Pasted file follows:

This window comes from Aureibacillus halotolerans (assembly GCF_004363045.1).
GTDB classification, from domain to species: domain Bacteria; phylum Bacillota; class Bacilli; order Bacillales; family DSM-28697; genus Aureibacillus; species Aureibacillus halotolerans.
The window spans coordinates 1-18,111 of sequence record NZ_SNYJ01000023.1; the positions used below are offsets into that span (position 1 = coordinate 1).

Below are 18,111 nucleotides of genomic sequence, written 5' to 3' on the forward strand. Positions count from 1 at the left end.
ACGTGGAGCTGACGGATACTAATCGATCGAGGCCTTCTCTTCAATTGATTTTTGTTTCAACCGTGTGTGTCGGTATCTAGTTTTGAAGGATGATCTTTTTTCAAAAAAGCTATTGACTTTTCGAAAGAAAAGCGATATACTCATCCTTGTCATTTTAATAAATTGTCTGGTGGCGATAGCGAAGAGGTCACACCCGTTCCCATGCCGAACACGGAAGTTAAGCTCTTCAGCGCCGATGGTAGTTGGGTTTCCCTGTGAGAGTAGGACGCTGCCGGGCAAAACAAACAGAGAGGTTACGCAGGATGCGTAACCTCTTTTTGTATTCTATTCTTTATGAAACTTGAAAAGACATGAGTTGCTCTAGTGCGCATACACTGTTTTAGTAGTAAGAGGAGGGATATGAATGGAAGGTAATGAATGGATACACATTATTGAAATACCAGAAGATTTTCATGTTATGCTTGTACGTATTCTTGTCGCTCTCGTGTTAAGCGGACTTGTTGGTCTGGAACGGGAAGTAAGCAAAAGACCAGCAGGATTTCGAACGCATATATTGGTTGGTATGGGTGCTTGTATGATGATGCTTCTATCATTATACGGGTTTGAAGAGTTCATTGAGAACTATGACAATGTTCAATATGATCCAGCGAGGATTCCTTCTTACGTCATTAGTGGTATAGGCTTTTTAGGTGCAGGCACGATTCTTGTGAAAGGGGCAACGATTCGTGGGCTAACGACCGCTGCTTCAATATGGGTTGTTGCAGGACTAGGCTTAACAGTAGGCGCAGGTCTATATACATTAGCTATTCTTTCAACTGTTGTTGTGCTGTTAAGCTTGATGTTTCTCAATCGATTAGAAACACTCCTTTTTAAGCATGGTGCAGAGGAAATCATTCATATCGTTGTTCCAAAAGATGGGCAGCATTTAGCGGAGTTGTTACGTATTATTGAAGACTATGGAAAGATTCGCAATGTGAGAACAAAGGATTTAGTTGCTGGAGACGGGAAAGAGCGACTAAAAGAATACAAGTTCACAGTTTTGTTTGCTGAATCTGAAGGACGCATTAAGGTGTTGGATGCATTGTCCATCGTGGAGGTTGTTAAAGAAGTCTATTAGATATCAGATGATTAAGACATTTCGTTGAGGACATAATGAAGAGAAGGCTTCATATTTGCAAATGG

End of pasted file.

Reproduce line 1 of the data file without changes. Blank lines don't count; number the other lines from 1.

This window comes from Aureibacillus halotolerans (assembly GCF_004363045.1).